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Thursday, December 15, 2016

Christmas In An Appalachian Two Room School

I have mentioned in passing in the blog that I attended a two room school in Knott County Kentucky when I was in grade school.  It was the Salisbury Elementary School located at Dema, KY, about an eighth of a mile up Salisbury Branch just off Kentucky Route 7 on which I have spent most of my life.  I was reminded of Christmas at Salisbury Elementary School on two occasions today.  My wife, Candice, and I were at one of her regular physical therapy appointments and her physical therapy assistant asked what kinds of Christmas carols we enjoy.  The three of  us did a terrible job of singing at least parts of one or two while Candice was doing her therapy.  On the way to the hospital for the appointment, we had also been listening to the Faron And Scott Show on WSGS Radio 101.1FM which I have written about on this blog before.  They were playing Christmas carols and I heard "Bluegrass & White Snow" by Patty Loveless which is an awesome Bluegrass Christmas song about life in Appalachia.  

These two events combined to remind me of my childhood at Salisbury Elementary School which I attended for seven years since I had been double promoted from first to third grade.  At Christmas each year, the two teachers, Rita Mae Moore and Emily Martin, would stage a Christmas show which consisted to two one act Christmas plays, readings of several Christmas poems, and group singing of several of the classic Christmas carols which were popular in the 1950's and 1960's.  For about two or three weeks between Thanksgiving and Christmas, we would rehearse for an hour or two a day in preparation for the event.  All our family members were invited to attend but many of those less fortunate parents, or those who could not get off work would not be present.  Usually one of my parents would attend while the other stayed home to run the store.  Every year one of the older students whom the teachers deemed to have a better memory would be selected to read "'Twas The Night Before Christmas".   A few other classic Christmas poems would be read and several Christmas Carols would be sung by the entire group and any of the visitors who knew them.  That list usually included "Jingle Bells", "Silent Night", "Away In A Manger", "We Three Kings" and a few others.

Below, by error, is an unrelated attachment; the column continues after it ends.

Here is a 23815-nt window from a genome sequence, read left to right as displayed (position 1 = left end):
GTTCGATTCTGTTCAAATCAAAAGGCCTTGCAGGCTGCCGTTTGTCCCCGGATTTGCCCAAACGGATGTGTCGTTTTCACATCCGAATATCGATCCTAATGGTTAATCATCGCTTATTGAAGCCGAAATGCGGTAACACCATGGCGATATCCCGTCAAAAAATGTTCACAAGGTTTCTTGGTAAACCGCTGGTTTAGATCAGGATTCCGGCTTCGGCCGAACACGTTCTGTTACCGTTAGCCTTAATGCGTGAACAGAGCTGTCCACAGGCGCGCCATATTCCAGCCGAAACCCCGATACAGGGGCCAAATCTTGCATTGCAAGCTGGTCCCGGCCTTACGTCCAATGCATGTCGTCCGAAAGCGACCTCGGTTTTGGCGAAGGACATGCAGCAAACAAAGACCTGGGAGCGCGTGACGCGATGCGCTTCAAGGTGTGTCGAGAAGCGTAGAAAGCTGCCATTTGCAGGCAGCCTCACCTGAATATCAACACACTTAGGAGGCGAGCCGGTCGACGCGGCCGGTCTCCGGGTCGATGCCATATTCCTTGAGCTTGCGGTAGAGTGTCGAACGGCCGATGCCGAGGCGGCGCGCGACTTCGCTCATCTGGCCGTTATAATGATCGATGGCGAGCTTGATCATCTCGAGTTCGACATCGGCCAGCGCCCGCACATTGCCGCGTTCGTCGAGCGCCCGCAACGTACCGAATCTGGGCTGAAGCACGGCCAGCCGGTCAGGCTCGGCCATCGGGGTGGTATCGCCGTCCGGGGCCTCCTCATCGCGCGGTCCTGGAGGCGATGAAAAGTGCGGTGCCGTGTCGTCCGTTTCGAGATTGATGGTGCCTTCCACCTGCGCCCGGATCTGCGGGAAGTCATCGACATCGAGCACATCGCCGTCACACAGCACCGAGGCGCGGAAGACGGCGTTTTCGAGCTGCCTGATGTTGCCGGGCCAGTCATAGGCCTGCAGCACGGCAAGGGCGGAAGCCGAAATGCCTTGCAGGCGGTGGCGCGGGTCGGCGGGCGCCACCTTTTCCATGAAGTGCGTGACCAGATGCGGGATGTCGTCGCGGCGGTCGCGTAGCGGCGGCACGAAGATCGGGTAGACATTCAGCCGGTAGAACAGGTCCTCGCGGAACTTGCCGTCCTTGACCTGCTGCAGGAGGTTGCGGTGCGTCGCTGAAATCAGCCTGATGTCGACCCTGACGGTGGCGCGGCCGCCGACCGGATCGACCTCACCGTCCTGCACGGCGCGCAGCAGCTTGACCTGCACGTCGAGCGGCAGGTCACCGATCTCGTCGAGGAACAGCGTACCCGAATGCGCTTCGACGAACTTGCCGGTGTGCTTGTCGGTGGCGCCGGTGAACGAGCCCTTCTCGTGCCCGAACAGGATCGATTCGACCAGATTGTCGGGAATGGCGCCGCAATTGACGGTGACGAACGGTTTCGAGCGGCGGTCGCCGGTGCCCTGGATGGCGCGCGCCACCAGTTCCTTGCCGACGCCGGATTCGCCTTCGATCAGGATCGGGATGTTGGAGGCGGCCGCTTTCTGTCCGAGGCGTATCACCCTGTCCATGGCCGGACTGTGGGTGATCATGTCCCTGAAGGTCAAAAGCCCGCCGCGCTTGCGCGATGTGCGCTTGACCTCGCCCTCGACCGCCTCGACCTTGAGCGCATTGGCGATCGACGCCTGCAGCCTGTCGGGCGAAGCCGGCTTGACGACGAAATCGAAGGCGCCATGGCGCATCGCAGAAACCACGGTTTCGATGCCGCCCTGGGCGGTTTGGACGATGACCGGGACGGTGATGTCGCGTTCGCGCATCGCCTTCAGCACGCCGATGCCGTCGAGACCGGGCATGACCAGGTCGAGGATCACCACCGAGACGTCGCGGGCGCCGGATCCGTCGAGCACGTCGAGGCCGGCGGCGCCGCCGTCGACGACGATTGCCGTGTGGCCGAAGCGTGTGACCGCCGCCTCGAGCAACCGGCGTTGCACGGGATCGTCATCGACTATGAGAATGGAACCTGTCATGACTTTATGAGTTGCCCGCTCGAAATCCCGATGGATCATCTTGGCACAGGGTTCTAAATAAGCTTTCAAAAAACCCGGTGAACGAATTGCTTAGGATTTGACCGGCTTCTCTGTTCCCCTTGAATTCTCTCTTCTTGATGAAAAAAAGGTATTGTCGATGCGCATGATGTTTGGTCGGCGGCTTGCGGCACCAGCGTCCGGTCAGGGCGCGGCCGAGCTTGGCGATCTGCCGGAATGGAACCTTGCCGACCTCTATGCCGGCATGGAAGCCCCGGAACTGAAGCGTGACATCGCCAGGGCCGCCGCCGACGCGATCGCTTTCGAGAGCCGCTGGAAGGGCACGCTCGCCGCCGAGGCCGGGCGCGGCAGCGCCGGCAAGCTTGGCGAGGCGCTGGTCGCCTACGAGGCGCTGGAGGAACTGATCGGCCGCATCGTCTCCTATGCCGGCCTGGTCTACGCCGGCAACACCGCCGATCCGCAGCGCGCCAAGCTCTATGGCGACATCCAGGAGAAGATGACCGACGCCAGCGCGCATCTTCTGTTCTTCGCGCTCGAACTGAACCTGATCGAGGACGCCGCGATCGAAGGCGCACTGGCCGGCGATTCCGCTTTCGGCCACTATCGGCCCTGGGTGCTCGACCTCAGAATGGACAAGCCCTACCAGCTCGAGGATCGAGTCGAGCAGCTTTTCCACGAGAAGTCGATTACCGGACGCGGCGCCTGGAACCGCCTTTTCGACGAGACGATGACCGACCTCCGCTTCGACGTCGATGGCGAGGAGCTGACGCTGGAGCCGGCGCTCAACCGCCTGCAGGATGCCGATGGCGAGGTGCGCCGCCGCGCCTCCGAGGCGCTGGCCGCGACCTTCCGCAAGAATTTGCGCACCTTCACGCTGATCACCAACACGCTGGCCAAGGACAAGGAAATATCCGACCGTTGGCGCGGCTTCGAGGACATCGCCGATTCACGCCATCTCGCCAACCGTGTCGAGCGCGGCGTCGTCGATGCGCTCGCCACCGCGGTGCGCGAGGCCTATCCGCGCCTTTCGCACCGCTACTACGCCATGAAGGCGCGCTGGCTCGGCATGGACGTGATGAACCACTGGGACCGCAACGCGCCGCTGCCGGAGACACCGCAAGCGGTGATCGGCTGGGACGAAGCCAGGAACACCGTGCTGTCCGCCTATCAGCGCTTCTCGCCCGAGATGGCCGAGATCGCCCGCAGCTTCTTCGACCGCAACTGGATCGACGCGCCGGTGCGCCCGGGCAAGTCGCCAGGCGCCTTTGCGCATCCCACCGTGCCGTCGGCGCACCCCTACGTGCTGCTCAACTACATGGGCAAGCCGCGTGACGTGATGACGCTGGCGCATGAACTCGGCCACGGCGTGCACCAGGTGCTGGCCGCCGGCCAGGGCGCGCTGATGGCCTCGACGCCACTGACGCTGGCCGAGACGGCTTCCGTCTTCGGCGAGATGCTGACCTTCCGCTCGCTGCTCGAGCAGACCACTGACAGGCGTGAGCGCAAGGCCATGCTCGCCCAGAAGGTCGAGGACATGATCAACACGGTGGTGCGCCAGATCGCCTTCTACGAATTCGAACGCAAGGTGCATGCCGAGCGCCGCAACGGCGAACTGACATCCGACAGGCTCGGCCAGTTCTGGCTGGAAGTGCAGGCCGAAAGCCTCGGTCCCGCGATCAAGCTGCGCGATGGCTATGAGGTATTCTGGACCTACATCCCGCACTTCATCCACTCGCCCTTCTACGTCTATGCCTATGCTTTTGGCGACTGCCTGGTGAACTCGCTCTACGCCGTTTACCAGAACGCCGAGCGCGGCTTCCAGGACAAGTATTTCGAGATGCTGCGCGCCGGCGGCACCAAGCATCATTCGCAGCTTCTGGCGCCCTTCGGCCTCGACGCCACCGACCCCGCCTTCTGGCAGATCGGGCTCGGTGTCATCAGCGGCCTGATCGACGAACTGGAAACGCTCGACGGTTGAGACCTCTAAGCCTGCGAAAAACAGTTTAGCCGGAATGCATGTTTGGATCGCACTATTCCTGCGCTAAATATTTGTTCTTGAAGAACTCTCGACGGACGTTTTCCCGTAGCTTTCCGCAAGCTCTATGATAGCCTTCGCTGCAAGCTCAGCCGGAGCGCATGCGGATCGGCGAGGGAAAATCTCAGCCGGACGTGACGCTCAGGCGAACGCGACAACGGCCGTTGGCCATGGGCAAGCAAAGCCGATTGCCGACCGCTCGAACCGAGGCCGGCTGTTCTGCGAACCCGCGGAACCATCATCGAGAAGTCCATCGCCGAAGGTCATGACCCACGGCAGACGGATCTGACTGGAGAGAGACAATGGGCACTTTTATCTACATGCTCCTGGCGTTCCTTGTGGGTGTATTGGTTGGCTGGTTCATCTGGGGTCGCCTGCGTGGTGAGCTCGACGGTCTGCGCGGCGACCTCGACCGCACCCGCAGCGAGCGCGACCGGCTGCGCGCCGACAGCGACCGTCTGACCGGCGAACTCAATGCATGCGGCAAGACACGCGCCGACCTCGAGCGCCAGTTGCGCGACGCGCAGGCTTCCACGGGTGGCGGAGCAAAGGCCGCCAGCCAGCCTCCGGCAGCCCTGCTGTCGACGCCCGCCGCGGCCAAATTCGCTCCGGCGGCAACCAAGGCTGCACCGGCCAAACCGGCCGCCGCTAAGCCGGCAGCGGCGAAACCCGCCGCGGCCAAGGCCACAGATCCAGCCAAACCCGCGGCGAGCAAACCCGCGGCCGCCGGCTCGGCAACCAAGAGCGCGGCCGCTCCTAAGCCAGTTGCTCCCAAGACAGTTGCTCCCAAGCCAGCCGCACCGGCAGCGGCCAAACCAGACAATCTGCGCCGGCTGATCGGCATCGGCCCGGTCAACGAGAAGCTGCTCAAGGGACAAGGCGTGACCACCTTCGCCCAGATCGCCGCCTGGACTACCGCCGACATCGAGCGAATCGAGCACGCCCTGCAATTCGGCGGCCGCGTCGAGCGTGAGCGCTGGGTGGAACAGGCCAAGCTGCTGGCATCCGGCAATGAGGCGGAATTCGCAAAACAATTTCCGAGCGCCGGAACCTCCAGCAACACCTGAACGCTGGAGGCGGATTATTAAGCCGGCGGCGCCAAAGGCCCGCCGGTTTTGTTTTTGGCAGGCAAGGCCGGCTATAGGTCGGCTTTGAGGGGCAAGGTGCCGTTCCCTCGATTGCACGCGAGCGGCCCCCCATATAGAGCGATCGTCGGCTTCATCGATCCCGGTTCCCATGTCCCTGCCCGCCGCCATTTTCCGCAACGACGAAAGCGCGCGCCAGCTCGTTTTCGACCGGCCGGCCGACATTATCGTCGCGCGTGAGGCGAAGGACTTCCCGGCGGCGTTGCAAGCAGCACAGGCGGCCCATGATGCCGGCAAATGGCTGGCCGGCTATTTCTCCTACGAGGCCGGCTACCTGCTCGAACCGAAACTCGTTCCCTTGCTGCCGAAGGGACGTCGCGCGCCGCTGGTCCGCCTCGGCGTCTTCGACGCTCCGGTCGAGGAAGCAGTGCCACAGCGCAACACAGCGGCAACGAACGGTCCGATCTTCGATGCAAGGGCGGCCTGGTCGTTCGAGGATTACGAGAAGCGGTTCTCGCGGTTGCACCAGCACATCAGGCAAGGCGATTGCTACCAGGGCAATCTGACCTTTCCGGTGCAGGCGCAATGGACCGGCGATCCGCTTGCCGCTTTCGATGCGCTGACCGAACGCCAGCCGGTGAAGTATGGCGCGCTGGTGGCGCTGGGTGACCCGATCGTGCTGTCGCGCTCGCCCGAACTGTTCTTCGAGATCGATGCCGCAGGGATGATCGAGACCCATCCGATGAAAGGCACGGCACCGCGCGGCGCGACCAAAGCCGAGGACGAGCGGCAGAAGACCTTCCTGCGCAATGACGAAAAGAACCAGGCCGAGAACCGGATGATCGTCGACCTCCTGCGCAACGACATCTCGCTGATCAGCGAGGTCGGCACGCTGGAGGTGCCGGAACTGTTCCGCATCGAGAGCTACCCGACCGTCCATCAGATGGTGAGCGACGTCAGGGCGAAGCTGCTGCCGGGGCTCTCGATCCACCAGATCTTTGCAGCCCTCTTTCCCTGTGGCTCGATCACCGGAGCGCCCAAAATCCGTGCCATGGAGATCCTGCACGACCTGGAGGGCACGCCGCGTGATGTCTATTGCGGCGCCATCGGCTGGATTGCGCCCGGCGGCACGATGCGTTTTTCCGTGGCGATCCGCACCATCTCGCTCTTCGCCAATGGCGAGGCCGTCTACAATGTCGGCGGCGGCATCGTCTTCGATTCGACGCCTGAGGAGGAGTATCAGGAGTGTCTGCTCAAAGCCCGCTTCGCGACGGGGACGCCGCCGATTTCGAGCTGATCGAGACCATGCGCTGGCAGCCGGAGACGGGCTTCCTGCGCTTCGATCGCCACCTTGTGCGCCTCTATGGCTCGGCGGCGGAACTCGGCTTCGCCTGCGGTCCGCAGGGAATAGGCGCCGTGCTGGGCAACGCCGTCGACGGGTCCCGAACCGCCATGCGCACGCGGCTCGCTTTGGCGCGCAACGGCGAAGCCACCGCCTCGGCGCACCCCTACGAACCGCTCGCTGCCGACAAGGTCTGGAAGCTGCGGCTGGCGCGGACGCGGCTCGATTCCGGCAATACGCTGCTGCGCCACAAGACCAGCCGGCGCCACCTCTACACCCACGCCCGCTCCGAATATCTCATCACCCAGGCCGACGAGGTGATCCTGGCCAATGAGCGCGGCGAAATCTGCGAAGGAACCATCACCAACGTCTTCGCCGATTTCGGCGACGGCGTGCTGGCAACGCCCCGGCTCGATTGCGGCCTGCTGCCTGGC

We also had a gift exchange based on drawing names.  A few students would always be too poor to participate and a few others would also be from families of very limited means but draw names anyway and bring the usual box of chocolate covered cherries which I believe cost about fifty cents in those days.  I realize now that it was the thought that counted.  But in those days, most students hated to know that their Christmas gift from school would be "cherry candy".  

Chocolate Covered Cherries "Cherry Candy" Photo by

Another unique feature of attending school in Eastern Kentucky in those years was that every student in every elementary school in several counties surrounding Knott County would receive a small gift from the Caney Creek Community Center which was a non-profit agency affiliated with Caney College which is now known as Alice Lloyd College.  These gifts would usually consist of a small age appropriate toy and a small bag of hard candy.  The gifts had been donated, in most cases, by wealthy donors from the urban northeast who no doubt believed they had done a great deal of good for the underprivileged children of Appalachia.  In another post at another time, I will address my personal opinions of all the missionary do good work which as been inflicted on Appalachia and Appalachian people over the last hundred plus years.  To continue the post about Christmas, at noon on the last day of school before Christmas vacation began, the show would be on.  

A piece of cotton clothes line would be strung across a section of one of the classrooms and some borrowed white sheets would be strung on the line as makeshift stage curtains.  A teacher or older student would be selected to act as master or mistress of ceremonies.  They would introduce each of the readers of poetry and the two plays.  A small group of students who it was presumed had some degree of musical talent would act as a facsimile of a choir and the audience would sing along.  At the end of the show, the gifts would be passed out and at the end of that activity Christmas vacation would begin.  It is wonderful to remember those days but I would not want to live them over.  I do regret that I do not have a photograph of Salisbury Elementary School to add to this post and the earlier general post I wrote about the school.  If any reader does have such a photograph that you would allow to be posted to this blog, please contact me at and I will give full photographer credit in the blog.  Merry Christmas to all and to all a good night!  


Wayfarin' Stranger said...

My father loved chocolate-covered cherries and my mother hated them. Every Christmas he would give her a box of them, then have to eat them himself. I inherited my mother's distaste for them, so my family continues then tradition by giving me a box every Christmas. Merry Christmas, Roger and Candace.

Roger D. Hicks said...

Jim, It is great to hear from you. It has been a while. I hope all is well in TN. Merry Christmas and Happy New Year to you and yours!
Roger & Candice